It is the same message he delivered on Wednesday during the State of the Nation address: "The ADF criminals in the Congo will answer for the killings of our people. The only safety for them is to surrender and seek amnesty."
This same message was repeated at the Our Lady of Fatima Catholic Parish grounds in Birembo, Kakumiro District today.
Shortly after the State of the Nation speech, Abiriga was all praises of the president for putting in place sound security measures: "President Museveni has put in place every security strategy down to the village level…We are going to attack them (criminals)...no room for resting."
Two days later, Abiriga was no more.
Similar Killings, No answers
On Wednesday, the president made reference to other killings such as those of senior prosecutor Joan Kagezi in March 2015, Major Muhammad Kiggundu in November 2016, Assistant Inspector General of Police Andrew Felix Kaweesi in March 2017 and several Muslim Sheikhs who have in the last five years been gunned down in a similar manner.
Almost all the killings have involved people moving on motorcycles, trailing their victims and disappearing without a trace after the shooting. And most of the attacks have been carried out either early in the morning as in the cases of AIGP Kaweesi and Major Kiggundu or in the evenings as in the case of Kagezi and Abiriga.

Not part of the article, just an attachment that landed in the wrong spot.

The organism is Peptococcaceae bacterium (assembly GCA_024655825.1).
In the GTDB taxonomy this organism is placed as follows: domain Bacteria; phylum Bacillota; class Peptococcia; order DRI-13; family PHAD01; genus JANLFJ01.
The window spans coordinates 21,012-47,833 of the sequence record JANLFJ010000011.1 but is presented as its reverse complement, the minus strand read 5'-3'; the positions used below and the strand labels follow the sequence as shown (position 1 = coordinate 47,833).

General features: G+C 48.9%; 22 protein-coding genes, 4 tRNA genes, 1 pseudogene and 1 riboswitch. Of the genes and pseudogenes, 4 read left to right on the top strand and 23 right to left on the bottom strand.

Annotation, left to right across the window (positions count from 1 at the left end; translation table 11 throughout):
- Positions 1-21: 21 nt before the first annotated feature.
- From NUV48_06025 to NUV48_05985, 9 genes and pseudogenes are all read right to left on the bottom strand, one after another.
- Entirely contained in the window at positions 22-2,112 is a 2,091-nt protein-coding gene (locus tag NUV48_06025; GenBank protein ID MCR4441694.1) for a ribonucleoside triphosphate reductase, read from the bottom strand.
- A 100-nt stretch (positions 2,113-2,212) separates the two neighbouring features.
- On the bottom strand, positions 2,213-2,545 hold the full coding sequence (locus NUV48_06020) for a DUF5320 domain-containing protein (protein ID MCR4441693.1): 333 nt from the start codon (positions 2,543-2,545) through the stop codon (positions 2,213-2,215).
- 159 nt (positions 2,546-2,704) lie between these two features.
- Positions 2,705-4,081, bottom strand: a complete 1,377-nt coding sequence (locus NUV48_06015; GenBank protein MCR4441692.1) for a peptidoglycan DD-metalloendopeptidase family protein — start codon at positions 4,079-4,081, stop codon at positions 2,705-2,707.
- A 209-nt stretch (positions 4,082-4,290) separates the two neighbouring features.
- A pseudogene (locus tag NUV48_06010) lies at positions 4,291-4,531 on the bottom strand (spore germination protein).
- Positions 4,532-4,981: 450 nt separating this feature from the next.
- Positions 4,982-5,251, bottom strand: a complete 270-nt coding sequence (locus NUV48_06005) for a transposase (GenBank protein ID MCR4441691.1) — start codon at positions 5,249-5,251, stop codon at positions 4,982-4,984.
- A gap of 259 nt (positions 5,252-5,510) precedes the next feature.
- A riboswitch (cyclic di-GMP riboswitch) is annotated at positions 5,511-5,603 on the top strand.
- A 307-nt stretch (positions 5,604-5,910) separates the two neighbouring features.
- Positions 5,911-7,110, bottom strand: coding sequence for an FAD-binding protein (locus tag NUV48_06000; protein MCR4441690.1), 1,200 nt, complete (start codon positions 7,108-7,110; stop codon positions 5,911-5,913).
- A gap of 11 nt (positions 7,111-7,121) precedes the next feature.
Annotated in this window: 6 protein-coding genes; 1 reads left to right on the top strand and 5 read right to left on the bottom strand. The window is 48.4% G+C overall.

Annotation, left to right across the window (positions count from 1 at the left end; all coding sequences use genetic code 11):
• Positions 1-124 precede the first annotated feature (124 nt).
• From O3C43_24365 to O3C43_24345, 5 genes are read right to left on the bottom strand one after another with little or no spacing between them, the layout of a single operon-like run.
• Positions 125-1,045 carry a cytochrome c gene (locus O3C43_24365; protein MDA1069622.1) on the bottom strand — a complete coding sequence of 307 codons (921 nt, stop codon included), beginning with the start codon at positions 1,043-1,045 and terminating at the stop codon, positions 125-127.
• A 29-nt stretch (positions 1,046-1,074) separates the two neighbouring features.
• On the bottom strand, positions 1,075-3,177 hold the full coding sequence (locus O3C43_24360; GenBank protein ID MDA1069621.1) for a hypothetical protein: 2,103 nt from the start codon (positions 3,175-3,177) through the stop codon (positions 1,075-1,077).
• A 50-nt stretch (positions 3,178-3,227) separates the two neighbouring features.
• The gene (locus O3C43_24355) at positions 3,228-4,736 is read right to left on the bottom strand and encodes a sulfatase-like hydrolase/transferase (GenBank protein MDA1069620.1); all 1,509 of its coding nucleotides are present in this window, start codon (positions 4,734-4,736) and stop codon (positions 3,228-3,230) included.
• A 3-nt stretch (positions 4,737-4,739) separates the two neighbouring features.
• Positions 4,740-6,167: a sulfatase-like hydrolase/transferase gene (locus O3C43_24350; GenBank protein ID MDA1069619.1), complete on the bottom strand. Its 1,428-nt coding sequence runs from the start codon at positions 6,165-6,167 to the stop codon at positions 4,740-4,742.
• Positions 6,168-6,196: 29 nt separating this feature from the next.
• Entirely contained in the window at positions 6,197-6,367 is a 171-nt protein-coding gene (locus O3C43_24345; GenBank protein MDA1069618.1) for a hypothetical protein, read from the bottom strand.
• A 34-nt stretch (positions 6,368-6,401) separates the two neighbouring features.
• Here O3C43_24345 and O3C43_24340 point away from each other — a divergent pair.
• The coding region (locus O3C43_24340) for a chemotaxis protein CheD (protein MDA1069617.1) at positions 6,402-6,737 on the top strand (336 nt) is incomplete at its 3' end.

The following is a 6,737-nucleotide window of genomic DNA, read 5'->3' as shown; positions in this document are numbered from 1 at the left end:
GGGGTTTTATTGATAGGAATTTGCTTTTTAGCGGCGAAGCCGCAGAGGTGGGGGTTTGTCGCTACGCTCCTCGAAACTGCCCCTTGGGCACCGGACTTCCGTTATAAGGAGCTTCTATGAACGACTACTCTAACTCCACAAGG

In early April 2001, more than four years after the ADF attack on Uganda, President Museveni addressed the media saying the country's security situation was under control and that both the Lord's Resistance Army (LRA) and ADF had been very much weakened.
Museveni said that the ADF rebels responsible for planting bombs in Kampala city had been arrested and that the rest were known
"The ADF is defeated. These incidents you see are no longer the same threat as you used to know. We know exactly what is remaining in ADF, very few people. Many of their leaders have surrendered. Others have been killed. The ones who have remained, we shall get," Museveni was quoted in the local newspapers as saying.
He announced plans to pull the UPDF out of the Democratic Republic of Congo (DRC) where Uganda had deployed in the mid-1990s.
At its peak in the late 1990s, ADF was blamed for grenade attacks in bars and taxi parks in Kampala and other attacks on civilians in western Uganda districts of Kasese, Kabarole, Kamwenge, Bundibugyo and parts of Kibaale.
In 2002, during the celebrations to mark 16 years of the National Resistance Movement/Army (NRM/A) victory, there was a display of UPDF arsenal in Kasese district with the government saying the event also marked the defeat of ADF rebels.
Mukulu in the dock
Decades later, however, the Uganda government continues to cite ADF in the targeted killings in and around the country, including that of MP Ibrahim Abiriga and his brother on Friday evening.
Jamil Mukulu, a former Salafist Tabliq Muslim cleric who was believed to be the leader of ADF, is now facing trial in Kampala on several counts of murder, terrorism and attempted murder among others.
But the security question still stands. The killings continue, even as the president tries to convince the country that security of person and property is guaranteed.